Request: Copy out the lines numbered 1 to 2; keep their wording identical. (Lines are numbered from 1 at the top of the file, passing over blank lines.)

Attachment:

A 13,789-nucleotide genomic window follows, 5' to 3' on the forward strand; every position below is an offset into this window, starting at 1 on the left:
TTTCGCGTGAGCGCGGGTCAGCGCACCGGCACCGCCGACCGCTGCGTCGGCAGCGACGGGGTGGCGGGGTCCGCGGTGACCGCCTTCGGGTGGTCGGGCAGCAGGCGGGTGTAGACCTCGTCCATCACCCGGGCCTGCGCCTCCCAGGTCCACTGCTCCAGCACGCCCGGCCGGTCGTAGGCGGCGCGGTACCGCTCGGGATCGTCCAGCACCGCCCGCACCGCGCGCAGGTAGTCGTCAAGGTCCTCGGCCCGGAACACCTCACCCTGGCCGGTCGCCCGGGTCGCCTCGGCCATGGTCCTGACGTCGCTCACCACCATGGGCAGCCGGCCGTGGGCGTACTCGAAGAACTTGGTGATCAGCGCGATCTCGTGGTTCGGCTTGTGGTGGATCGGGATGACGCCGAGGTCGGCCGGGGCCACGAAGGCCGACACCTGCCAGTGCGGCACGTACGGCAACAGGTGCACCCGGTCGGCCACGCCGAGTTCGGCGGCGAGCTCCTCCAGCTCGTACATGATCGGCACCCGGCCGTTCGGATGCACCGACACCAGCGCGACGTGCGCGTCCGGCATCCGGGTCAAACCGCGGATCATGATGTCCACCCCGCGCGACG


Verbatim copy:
A 13,789-nucleotide genomic window follows, 5' to 3' on the forward strand; every position below is an offset into this window, starting at 1 on the left:
TTTCGCGTGAGCGCGGGTCAGCGCACCGGCACCGCCGACCGCTGCGTCGGCAGCGACGGGGTGGCGGGGTCCGCGGTGACCGCCTTCGGGTGGTCGGGCAGCAGGCGGGTGTAGACCTCGTCCATCACCCGGGCCTGCGCCTCCCAGGTCCACTGCTCCAGCACGCCCGGCCGGTCGTAGGCGGCGCGGTACCGCTCGGGATCGTCCAGCACCGCCCGCACCGCGCGCAGGTAGTCGTCAAGGTCCTCGGCCCGGAACACCTCACCCTGGCCGGTCGCCCGGGTCGCCTCGGCCATGGTCCTGACGTCGCTCACCACCATGGGCAGCCGGCCGTGGGCGTACTCGAAGAACTTGGTGATCAGCGCGATCTCGTGGTTCGGCTTGTGGTGGATCGGGATGACGCCGAGGTCGGCCGGGGCCACGAAGGCCGACACCTGCCAGTGCGGCACGTACGGCAACAGGTGCACCCGGTCGGCCACGCCGAGTTCGGCGGCGAGCTCCTCCAGCTCGTACATGATCGGCACCCGGCCGTTCGGATGCACCGACACCAGCGCGACGTGCGCGTCCGGCATCCGGGTCAAACCGCGGATCATGATGTCCACCCCGCGCGACG